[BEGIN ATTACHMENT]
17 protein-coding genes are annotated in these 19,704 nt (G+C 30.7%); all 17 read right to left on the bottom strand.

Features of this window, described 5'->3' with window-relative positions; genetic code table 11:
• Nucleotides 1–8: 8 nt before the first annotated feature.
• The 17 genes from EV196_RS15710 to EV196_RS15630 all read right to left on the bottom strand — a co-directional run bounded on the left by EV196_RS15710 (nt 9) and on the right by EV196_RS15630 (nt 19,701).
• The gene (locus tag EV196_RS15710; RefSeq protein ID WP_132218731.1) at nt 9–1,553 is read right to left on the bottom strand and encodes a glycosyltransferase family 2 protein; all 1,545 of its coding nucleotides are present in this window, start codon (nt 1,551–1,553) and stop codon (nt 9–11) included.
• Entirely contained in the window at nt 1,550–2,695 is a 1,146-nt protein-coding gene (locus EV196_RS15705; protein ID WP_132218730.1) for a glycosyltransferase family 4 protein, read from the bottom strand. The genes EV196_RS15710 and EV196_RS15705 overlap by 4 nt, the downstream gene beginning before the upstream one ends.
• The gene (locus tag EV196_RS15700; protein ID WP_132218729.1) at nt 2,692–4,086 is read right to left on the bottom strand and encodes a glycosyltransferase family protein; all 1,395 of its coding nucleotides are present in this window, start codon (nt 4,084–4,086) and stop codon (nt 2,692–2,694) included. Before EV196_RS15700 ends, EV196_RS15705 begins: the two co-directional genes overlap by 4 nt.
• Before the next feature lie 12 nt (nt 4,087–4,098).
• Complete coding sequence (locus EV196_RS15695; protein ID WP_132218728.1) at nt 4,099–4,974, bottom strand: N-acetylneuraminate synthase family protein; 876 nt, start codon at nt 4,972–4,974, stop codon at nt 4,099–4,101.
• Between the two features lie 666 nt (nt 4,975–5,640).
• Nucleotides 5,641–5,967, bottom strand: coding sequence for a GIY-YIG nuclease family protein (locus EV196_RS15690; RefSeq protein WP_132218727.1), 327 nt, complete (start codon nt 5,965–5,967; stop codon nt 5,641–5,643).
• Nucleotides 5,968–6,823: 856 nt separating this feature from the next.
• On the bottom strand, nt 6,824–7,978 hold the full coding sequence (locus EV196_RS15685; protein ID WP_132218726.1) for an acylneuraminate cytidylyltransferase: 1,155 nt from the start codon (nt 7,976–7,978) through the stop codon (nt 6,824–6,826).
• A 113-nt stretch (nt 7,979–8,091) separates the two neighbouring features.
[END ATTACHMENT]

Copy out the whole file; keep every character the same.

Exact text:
17 protein-coding genes are annotated in these 19,704 nt (G+C 30.7%); all 17 read right to left on the bottom strand.

Features of this window, described 5'->3' with window-relative positions; genetic code table 11:
• Nucleotides 1–8: 8 nt before the first annotated feature.
• The 17 genes from EV196_RS15710 to EV196_RS15630 all read right to left on the bottom strand — a co-directional run bounded on the left by EV196_RS15710 (nt 9) and on the right by EV196_RS15630 (nt 19,701).
• The gene (locus tag EV196_RS15710; RefSeq protein ID WP_132218731.1) at nt 9–1,553 is read right to left on the bottom strand and encodes a glycosyltransferase family 2 protein; all 1,545 of its coding nucleotides are present in this window, start codon (nt 1,551–1,553) and stop codon (nt 9–11) included.
• Entirely contained in the window at nt 1,550–2,695 is a 1,146-nt protein-coding gene (locus EV196_RS15705; protein ID WP_132218730.1) for a glycosyltransferase family 4 protein, read from the bottom strand. The genes EV196_RS15710 and EV196_RS15705 overlap by 4 nt, the downstream gene beginning before the upstream one ends.
• The gene (locus tag EV196_RS15700; protein ID WP_132218729.1) at nt 2,692–4,086 is read right to left on the bottom strand and encodes a glycosyltransferase family protein; all 1,395 of its coding nucleotides are present in this window, start codon (nt 4,084–4,086) and stop codon (nt 2,692–2,694) included. Before EV196_RS15700 ends, EV196_RS15705 begins: the two co-directional genes overlap by 4 nt.
• Before the next feature lie 12 nt (nt 4,087–4,098).
• Complete coding sequence (locus EV196_RS15695; protein ID WP_132218728.1) at nt 4,099–4,974, bottom strand: N-acetylneuraminate synthase family protein; 876 nt, start codon at nt 4,972–4,974, stop codon at nt 4,099–4,101.
• Between the two features lie 666 nt (nt 4,975–5,640).
• Nucleotides 5,641–5,967, bottom strand: coding sequence for a GIY-YIG nuclease family protein (locus EV196_RS15690; RefSeq protein WP_132218727.1), 327 nt, complete (start codon nt 5,965–5,967; stop codon nt 5,641–5,643).
• Nucleotides 5,968–6,823: 856 nt separating this feature from the next.
• On the bottom strand, nt 6,824–7,978 hold the full coding sequence (locus EV196_RS15685; protein ID WP_132218726.1) for an acylneuraminate cytidylyltransferase: 1,155 nt from the start codon (nt 7,976–7,978) through the stop codon (nt 6,824–6,826).
• A 113-nt stretch (nt 7,979–8,091) separates the two neighbouring features.